Madam Chair, the United States strongly condemns the use of chemical weapons by anyone, anywhere, and at any time. Whether by a State or non-State actor, such use is intolerable, and those that use such weapons must be held accountable. The Assad regime’s abhorrent continued use of chemical weapons in the Syrian conflict was vividly and horrifically on display in the regime’s April 4th chemical weapon attack at Khan Shaykhun. The Assad regime’s actions demonstrate blatant disregard for international law, including Syria’s obligations under the Chemical Weapons Convention and UN Security Council Resolution 2118.

The Assad regime must declare fully its chemical weapon program and cooperate with the OPCW Fact-Finding Mission, Declaration Assessment Team, and the OPCW-UN Joint Investigative Mechanism. The OPCW Fact-Finding Missions are still reviewing many credible allegations of chemical weapons use in Syria. The United States supports Security Council action to renew the Joint Investigative Mechanism’s annual mandate as soon as possible. A prompt renewal of the mandate will ensure that all chemical weapons incidents can be fairly and impartially investigated. The United States will also continue to press for accountability for the use of chemical weapons through all appropriate means, including the OPCW and the UN Security Council.

Madam Chair, this year the United States is running its triennial resolution on “Compliance with nonproliferation, arms limitation and disarmament agreements and commitments.” Ensuring and maintaining compliance with such agreements is an essential element of international peace and security, and our resolution intends to demonstrate and strengthen the global consensus on this important topic. We welcome maximum co-sponsorship and support for the resolution this year.

Madam Chair, the United States understands and appreciates the desire to make progress on nuclear disarmament. However, as the example of North Korea makes clear, we cannot ignore the current global security challenges that unfortunately make nuclear deterrence necessary, both for ourselves and for our allies. It would be, therefore, irresponsible for the United States to subscribe to the recently-introduced “Treaty on the Prohibition of Nuclear Weapons.” Indeed, we are concerned that the treaty is not just unproductive, but even counterproductive. The ban treaty serves to reinforce and widen political divisions in existing bodies, while unhelpfully creating a potential alternative forum to the NPT review process. It also endorses an insufficient standard for safeguarding nuclear material, eschewing a requirement for the more rigorous Additional Protocol. Undermining the legitimacy and capacity of existing nonproliferation and disarmament institutions will not help future progress. It will hinder it.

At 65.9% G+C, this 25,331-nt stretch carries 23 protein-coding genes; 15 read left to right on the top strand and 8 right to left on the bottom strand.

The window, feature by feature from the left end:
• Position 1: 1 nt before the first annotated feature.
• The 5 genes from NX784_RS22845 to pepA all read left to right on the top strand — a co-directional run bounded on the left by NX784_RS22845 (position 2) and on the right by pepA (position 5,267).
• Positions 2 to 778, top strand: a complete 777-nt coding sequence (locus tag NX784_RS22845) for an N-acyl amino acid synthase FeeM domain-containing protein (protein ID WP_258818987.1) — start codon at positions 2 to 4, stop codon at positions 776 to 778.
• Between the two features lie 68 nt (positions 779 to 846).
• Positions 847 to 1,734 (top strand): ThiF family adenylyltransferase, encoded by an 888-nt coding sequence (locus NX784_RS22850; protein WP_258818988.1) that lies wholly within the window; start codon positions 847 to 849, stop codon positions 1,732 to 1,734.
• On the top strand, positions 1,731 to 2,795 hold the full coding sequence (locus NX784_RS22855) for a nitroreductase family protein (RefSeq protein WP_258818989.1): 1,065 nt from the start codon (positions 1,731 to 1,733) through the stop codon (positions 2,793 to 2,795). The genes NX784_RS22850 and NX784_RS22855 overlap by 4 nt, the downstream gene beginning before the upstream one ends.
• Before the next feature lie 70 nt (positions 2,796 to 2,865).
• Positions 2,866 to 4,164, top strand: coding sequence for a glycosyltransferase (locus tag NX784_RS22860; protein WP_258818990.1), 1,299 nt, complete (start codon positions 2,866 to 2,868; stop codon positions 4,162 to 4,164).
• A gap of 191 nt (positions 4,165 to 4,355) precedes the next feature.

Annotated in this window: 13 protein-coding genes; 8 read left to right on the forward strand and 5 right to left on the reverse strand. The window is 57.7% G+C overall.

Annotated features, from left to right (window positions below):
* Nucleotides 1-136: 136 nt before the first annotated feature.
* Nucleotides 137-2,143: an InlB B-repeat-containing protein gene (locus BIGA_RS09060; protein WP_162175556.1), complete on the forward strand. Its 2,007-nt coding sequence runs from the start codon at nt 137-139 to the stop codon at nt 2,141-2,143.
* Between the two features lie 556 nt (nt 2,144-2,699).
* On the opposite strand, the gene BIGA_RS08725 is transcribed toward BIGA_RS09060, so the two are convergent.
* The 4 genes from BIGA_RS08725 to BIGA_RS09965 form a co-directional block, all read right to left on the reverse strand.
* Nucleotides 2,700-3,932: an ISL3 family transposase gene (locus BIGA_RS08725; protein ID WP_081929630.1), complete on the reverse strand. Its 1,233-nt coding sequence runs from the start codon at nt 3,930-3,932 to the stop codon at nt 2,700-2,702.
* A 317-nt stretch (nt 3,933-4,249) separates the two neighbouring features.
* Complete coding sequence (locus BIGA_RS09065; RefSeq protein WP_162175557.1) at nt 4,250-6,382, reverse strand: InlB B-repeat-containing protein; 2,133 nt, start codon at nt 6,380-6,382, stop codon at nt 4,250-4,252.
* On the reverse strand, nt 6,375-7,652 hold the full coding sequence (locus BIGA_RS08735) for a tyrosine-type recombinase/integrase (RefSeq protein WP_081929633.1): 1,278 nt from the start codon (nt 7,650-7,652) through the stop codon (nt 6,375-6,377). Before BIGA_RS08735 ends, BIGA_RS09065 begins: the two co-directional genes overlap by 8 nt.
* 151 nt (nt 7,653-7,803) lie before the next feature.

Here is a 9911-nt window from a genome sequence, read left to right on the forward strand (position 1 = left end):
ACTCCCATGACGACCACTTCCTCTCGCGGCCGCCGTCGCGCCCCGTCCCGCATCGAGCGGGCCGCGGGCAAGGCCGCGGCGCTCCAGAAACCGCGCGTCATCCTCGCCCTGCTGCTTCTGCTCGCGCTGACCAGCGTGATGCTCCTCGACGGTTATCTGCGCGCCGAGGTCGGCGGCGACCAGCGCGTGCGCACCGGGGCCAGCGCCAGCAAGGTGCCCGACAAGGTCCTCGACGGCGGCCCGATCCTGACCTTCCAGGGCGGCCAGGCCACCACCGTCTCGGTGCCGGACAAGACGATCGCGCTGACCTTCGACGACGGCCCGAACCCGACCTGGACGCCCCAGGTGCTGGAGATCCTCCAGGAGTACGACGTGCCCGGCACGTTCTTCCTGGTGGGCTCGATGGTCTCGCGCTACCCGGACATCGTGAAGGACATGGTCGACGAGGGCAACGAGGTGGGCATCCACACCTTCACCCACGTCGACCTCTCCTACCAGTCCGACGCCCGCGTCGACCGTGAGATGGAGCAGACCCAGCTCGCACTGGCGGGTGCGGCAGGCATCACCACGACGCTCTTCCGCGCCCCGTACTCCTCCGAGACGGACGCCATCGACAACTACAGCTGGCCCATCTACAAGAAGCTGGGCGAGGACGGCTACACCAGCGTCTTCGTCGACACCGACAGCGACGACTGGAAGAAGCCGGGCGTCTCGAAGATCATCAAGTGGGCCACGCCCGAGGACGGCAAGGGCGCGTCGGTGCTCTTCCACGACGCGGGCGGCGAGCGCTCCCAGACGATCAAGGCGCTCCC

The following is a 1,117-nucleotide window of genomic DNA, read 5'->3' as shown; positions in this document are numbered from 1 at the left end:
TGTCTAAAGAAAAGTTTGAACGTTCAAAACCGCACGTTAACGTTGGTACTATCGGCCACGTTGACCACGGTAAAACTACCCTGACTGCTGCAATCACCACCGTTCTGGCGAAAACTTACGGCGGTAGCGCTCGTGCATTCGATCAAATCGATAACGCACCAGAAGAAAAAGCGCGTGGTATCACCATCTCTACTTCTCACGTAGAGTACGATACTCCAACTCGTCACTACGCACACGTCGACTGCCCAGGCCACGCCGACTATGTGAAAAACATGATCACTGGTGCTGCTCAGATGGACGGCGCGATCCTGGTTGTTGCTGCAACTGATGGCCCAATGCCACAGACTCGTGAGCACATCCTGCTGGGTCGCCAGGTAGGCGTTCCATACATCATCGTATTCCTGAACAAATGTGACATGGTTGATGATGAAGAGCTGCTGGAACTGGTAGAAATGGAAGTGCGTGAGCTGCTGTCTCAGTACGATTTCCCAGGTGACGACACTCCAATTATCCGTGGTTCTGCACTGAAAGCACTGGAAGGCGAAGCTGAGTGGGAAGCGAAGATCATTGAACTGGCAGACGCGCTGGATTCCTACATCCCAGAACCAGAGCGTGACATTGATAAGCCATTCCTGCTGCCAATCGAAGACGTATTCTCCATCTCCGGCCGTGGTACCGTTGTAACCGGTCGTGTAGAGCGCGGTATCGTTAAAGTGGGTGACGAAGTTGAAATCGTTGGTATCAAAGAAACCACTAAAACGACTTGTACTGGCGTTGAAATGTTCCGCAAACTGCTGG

We therefore urge all states not to sign the ban treaty, and instead work with us on measures that have the potential to make real progress toward our shared goals. The United States will continue to work with all states through existing, consensus-based fora to address the nonproliferation and security challenges we all face. We also remain committed to pursuing effective measures toward nuclear disarmament, as called for in the NPT. While progress is slow, sometimes dauntingly so, that is no reason to disregard the institutions and ideas that have helped us achieve success in the past, and will do so again in the future.

Thank you.